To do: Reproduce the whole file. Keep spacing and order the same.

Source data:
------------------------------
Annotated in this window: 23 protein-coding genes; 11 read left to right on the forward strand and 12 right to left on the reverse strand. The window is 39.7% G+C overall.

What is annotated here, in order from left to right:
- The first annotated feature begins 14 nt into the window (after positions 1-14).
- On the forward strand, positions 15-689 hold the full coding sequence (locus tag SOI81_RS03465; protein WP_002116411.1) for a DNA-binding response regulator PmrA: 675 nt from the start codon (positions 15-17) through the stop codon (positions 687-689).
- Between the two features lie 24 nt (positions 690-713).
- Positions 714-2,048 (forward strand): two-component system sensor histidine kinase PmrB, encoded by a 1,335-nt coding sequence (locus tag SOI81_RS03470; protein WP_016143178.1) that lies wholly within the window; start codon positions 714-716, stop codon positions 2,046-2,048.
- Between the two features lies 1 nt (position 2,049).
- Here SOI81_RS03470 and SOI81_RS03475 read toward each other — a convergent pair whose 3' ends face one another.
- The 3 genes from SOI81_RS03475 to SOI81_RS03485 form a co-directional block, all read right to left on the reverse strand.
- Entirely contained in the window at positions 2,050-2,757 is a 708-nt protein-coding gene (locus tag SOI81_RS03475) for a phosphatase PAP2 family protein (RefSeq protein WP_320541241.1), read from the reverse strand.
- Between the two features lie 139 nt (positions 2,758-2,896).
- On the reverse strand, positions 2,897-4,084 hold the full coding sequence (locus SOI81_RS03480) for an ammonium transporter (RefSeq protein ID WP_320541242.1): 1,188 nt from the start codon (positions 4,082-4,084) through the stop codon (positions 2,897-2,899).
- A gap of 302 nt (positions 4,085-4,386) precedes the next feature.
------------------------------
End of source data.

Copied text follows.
Annotated in this window: 23 protein-coding genes; 11 read left to right on the forward strand and 12 right to left on the reverse strand. The window is 39.7% G+C overall.

What is annotated here, in order from left to right:
- The first annotated feature begins 14 nt into the window (after positions 1-14).
- On the forward strand, positions 15-689 hold the full coding sequence (locus tag SOI81_RS03465; protein WP_002116411.1) for a DNA-binding response regulator PmrA: 675 nt from the start codon (positions 15-17) through the stop codon (positions 687-689).
- Between the two features lie 24 nt (positions 690-713).
- Positions 714-2,048 (forward strand): two-component system sensor histidine kinase PmrB, encoded by a 1,335-nt coding sequence (locus tag SOI81_RS03470; protein WP_016143178.1) that lies wholly within the window; start codon positions 714-716, stop codon positions 2,046-2,048.
- Between the two features lies 1 nt (position 2,049).
- Here SOI81_RS03470 and SOI81_RS03475 read toward each other — a convergent pair whose 3' ends face one another.
- The 3 genes from SOI81_RS03475 to SOI81_RS03485 form a co-directional block, all read right to left on the reverse strand.
- Entirely contained in the window at positions 2,050-2,757 is a 708-nt protein-coding gene (locus tag SOI81_RS03475) for a phosphatase PAP2 family protein (RefSeq protein WP_320541241.1), read from the reverse strand.
- Between the two features lie 139 nt (positions 2,758-2,896).
- On the reverse strand, positions 2,897-4,084 hold the full coding sequence (locus SOI81_RS03480) for an ammonium transporter (RefSeq protein ID WP_320541242.1): 1,188 nt from the start codon (positions 4,082-4,084) through the stop codon (positions 2,897-2,899).
- A gap of 302 nt (positions 4,085-4,386) precedes the next feature.